I appreciate the creation of articles pertaining to NAL provinces, but I have a couple rather minor qualms. First, and with all due respect, this is a perfect example of how nòt to use the "here be dragons" template. That one is really intended for areas of IB -- broad topics -- where we have no clue what lies behind the door. The Bahamas, quite frankly, are covered by quite a lot of QAA: the only real differences between *here* and *there* are events that lead up to the Covenant of 1803. The earlier history and much of later events are either known or readily knowable. Of course, we don't know a whole lot about recent Bahamian history under F-C's thumb (dissidents, protests, covert military ops, etc, I would suspect), but these places aren't totally clean slates is what I'm saying! I would suggest removing the tag.
The other is that we need to be careful of creating a whole slew of stub articles. Unless it's your plan to take on the histories of a dozen North American provinces, we risk the future deletion of empty articles, just like what we witnessed re South America. We also need to be very careful about creating a whole slew of articles just to fill gaps. We took that gamble with Africa a while ago and lost. Had to redecorate the whole place. I'ld rather not see the NAL turned into a bunch of patch-work articles!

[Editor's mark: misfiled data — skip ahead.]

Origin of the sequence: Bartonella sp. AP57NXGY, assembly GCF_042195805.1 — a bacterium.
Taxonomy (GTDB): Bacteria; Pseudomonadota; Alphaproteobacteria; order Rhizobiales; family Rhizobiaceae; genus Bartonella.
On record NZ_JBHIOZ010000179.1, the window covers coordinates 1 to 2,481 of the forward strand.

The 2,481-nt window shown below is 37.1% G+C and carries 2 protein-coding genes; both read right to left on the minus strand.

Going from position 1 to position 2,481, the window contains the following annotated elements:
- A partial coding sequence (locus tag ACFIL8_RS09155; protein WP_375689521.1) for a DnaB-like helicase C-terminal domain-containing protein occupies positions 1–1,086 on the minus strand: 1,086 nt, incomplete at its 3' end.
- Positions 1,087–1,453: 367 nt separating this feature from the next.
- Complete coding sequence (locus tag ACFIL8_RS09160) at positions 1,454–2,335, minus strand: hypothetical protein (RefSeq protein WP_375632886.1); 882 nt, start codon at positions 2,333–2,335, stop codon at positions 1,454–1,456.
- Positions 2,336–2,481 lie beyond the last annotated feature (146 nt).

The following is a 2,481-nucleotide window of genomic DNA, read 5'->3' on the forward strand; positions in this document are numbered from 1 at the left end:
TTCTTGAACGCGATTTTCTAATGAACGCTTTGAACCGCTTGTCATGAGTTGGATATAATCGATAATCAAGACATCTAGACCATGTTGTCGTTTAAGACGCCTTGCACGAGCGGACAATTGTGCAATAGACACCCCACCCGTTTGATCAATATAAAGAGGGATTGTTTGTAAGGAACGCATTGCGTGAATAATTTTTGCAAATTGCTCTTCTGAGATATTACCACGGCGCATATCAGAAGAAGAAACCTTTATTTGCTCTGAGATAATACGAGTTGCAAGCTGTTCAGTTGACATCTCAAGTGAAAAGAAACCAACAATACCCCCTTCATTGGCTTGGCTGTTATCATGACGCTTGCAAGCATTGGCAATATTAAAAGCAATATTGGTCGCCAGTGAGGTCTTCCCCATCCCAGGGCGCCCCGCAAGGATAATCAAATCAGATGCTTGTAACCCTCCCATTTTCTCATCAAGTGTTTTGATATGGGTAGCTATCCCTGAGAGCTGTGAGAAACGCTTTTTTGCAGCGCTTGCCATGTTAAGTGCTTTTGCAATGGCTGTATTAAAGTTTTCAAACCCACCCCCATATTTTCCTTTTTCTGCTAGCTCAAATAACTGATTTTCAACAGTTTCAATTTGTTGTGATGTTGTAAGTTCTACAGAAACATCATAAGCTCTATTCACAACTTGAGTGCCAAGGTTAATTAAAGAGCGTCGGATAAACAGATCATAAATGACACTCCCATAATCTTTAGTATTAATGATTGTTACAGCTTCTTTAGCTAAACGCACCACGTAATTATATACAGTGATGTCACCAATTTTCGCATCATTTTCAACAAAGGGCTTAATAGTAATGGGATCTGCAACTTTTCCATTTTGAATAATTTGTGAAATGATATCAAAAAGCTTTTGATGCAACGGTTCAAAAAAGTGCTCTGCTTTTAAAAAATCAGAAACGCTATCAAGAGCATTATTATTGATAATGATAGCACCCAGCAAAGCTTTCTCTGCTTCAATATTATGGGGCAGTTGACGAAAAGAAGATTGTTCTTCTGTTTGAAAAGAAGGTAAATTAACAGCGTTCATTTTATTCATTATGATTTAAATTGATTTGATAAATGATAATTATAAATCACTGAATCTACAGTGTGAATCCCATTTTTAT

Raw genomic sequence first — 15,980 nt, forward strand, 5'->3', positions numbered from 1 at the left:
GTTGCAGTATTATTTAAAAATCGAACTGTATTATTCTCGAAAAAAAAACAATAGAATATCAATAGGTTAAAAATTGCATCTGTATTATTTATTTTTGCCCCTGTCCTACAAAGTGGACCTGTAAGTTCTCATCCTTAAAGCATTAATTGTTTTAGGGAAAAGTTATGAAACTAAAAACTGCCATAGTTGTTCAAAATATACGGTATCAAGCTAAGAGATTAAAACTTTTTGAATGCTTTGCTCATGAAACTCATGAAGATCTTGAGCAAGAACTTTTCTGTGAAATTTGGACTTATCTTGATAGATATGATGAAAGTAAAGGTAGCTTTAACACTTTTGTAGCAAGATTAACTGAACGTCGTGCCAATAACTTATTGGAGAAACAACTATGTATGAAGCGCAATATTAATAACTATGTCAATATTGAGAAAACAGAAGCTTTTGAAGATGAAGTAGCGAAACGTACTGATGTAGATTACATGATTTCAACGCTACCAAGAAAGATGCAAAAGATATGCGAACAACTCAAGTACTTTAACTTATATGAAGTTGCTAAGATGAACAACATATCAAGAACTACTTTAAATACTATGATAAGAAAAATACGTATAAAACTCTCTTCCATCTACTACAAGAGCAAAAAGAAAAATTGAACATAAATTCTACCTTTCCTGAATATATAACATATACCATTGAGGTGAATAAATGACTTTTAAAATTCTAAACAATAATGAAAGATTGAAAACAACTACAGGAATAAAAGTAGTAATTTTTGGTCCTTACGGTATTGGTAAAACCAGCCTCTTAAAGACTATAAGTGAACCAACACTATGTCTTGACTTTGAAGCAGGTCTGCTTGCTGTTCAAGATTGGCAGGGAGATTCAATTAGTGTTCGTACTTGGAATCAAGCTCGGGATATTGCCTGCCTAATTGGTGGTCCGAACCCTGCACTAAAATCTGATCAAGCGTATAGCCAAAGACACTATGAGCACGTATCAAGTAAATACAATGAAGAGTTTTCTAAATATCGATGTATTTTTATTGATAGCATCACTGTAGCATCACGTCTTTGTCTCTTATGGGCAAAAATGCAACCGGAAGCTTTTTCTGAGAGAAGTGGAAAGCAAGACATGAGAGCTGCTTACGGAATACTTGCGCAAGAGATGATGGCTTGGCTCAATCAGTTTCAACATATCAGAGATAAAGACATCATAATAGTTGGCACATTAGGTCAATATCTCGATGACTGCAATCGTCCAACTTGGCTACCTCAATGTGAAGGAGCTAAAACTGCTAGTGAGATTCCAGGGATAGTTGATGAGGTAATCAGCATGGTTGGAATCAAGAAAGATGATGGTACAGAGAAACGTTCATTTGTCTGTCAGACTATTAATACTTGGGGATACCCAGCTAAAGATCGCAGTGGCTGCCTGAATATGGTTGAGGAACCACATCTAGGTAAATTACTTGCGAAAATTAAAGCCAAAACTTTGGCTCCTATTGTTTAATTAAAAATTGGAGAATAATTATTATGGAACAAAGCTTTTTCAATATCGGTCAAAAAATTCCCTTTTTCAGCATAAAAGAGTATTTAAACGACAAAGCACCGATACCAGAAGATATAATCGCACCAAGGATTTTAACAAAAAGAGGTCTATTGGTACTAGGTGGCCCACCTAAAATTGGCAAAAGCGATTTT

It's not my intention to curb creative juices -- just want to make sure we're not biting off more than can be chewed without choking. Patience is a virtue: take your time with these twelve provinces, David! ;) Elemtilas
- Actually, I'm not planning on nor interested in writing up every single un-taken province of the NAL. Understandable you might think so from my actions, but it happens that is not the case. This is Thanksgiving Weekend, the first I've spent alone in five years, and two weeks since my Colleen passed on. Quite simply, I was just making busy work for myself, filling in a few things that--it seems to me--belonged. Better than brooding. But I must also point out that while there may well be things established about (for example) the Bahamas, I don't see it anywhere. Honestly, I wasn't going to add anything, just put the templates and flags in place. Zahir 19:47, 27 November 2005 (PST)